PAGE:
Sept. 11, 2013 — Cymilee Napier lives in her grandmother's old house in Olive Hill. The Tygart Creek Elementary School teacher resides there with her husband, Johnny, and their two-year-old son, Elan.
The young family is trapped inside the home because the building next door hasn't been cleaned since the massive flooding of 2010.
The Napiers attended the Olive Hill City Council meeting last month but so far have seen no progress in getting the building torn down.
“It smells like mold and flood,” Mrs. Napier told the Journal-Times. “And it’s even worse when it rains.”
The building was home to Lykins Insurance before the floods. According to Napier, other than some superficial cleanup done by the city, the building remains untouched.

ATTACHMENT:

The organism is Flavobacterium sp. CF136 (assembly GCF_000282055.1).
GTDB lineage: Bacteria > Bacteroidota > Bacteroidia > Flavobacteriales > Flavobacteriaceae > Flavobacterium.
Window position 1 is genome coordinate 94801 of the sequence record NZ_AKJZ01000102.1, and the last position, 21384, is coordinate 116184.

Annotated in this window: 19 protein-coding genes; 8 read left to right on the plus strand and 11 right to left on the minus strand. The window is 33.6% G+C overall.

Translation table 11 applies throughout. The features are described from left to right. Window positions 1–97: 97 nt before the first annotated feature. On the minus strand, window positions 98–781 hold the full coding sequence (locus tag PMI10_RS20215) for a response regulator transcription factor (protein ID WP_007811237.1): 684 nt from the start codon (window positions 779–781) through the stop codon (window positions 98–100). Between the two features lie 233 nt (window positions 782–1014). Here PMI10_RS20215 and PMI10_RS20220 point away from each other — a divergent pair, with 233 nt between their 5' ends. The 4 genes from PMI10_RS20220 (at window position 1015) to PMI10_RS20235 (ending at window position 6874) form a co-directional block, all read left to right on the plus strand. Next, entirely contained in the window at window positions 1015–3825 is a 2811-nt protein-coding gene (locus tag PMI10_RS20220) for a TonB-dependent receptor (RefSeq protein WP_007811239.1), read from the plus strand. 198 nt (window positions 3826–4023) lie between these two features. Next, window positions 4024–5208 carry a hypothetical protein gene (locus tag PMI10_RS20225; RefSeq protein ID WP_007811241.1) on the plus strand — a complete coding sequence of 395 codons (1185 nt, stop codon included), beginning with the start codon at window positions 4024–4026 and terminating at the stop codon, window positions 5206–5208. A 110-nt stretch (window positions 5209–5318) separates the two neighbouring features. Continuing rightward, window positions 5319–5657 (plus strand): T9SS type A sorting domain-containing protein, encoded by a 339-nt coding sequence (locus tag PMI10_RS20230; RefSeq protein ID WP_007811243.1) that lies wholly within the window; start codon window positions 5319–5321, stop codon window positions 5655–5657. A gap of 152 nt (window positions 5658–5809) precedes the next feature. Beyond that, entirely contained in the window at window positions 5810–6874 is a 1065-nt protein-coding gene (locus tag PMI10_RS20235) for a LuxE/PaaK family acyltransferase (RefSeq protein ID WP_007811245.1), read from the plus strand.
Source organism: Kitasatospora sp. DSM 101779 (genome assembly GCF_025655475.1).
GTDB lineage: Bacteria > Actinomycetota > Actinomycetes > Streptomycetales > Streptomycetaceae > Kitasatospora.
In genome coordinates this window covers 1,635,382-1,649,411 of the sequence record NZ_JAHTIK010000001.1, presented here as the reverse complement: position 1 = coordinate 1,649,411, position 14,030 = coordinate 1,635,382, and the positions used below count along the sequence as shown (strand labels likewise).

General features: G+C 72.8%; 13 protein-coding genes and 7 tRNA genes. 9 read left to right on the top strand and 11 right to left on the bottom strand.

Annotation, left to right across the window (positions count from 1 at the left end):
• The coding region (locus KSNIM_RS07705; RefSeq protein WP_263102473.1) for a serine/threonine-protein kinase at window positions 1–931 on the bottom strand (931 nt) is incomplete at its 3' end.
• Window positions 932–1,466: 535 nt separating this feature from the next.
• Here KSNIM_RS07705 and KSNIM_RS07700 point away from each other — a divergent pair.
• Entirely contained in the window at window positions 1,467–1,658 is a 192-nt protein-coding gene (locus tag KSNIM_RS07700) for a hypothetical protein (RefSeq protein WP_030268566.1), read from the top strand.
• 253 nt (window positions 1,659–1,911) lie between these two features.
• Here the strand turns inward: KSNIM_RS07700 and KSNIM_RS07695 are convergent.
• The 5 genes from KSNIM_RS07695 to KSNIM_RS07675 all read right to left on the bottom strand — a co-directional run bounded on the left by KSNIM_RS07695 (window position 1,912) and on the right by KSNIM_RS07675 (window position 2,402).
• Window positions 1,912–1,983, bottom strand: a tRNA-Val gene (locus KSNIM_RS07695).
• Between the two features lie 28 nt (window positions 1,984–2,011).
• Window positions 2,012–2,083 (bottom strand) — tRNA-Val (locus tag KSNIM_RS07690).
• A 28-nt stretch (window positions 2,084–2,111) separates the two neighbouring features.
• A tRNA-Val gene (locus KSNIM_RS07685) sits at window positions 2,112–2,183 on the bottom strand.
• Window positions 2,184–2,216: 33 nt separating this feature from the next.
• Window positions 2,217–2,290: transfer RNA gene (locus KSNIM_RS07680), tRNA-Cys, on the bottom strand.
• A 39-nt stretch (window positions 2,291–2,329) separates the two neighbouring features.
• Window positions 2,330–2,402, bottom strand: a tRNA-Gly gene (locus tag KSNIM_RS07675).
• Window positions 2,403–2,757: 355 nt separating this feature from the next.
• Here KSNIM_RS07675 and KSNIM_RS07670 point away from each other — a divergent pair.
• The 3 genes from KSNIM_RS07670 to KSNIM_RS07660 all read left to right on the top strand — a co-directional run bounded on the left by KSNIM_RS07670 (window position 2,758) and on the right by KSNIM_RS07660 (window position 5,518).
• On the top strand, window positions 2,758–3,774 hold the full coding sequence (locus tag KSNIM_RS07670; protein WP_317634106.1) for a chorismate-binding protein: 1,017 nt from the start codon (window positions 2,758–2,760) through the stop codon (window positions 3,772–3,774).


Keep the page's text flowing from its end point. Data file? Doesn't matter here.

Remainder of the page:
Rushing flood water washed out one wall of the building's basement, opening the structure to the elements.
The hole, which runs almost the full length of the building, is supported by one steel pole.
“I am afraid that someone could get hurt over there,” Napier said. “God forbid someone fall into that mess or the building itself falls down.”
Napier believes the city is within its rights to condemn and demolish the building. However city leaders aren't so sure.
“The building can't be torn down with liens or a mortgage against it,” said Mayor Kenny Fankell. “We are looking into all our options but we have to jump through some hoops and make sure we go about this in the right way.”
Fankell said a letter was delivered to building owner Donnie Lykins on Sept. 3, giving him 45 days to “take care of the building.”
Lykins has been to the city building for a building permit, which he cannot get without EPA approval.
“I have to get the building code enforcement to hold a meeting to get a permit to go before the EPA and get it checked for asbestos, to go back to the city to get a permit to knock it down,” Lykins said.